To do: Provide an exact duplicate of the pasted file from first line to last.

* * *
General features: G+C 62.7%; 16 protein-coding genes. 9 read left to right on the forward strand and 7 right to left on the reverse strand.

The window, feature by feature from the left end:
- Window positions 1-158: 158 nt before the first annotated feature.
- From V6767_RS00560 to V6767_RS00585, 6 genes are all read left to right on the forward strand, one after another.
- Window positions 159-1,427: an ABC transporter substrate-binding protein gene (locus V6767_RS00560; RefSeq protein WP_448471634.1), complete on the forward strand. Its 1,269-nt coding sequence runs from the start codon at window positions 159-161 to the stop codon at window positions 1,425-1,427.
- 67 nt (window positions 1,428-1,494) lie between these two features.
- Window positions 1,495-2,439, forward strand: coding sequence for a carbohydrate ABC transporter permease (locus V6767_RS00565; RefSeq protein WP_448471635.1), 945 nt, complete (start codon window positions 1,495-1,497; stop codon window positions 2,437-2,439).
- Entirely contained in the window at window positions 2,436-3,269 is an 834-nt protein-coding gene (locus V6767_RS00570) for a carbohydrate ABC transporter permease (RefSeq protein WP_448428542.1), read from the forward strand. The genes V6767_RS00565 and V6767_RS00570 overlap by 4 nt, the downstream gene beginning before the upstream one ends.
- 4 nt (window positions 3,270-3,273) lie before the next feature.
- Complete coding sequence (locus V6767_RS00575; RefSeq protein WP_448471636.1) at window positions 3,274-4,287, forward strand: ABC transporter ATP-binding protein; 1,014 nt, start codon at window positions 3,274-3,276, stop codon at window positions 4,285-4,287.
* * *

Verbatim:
General features: G+C 62.7%; 16 protein-coding genes. 9 read left to right on the forward strand and 7 right to left on the reverse strand.

The window, feature by feature from the left end:
- Window positions 1-158: 158 nt before the first annotated feature.
- From V6767_RS00560 to V6767_RS00585, 6 genes are all read left to right on the forward strand, one after another.
- Window positions 159-1,427: an ABC transporter substrate-binding protein gene (locus V6767_RS00560; RefSeq protein WP_448471634.1), complete on the forward strand. Its 1,269-nt coding sequence runs from the start codon at window positions 159-161 to the stop codon at window positions 1,425-1,427.
- 67 nt (window positions 1,428-1,494) lie between these two features.
- Window positions 1,495-2,439, forward strand: coding sequence for a carbohydrate ABC transporter permease (locus V6767_RS00565; RefSeq protein WP_448471635.1), 945 nt, complete (start codon window positions 1,495-1,497; stop codon window positions 2,437-2,439).
- Entirely contained in the window at window positions 2,436-3,269 is an 834-nt protein-coding gene (locus V6767_RS00570) for a carbohydrate ABC transporter permease (RefSeq protein WP_448428542.1), read from the forward strand. The genes V6767_RS00565 and V6767_RS00570 overlap by 4 nt, the downstream gene beginning before the upstream one ends.
- 4 nt (window positions 3,270-3,273) lie before the next feature.
- Complete coding sequence (locus V6767_RS00575; RefSeq protein WP_448471636.1) at window positions 3,274-4,287, forward strand: ABC transporter ATP-binding protein; 1,014 nt, start codon at window positions 3,274-3,276, stop codon at window positions 4,285-4,287.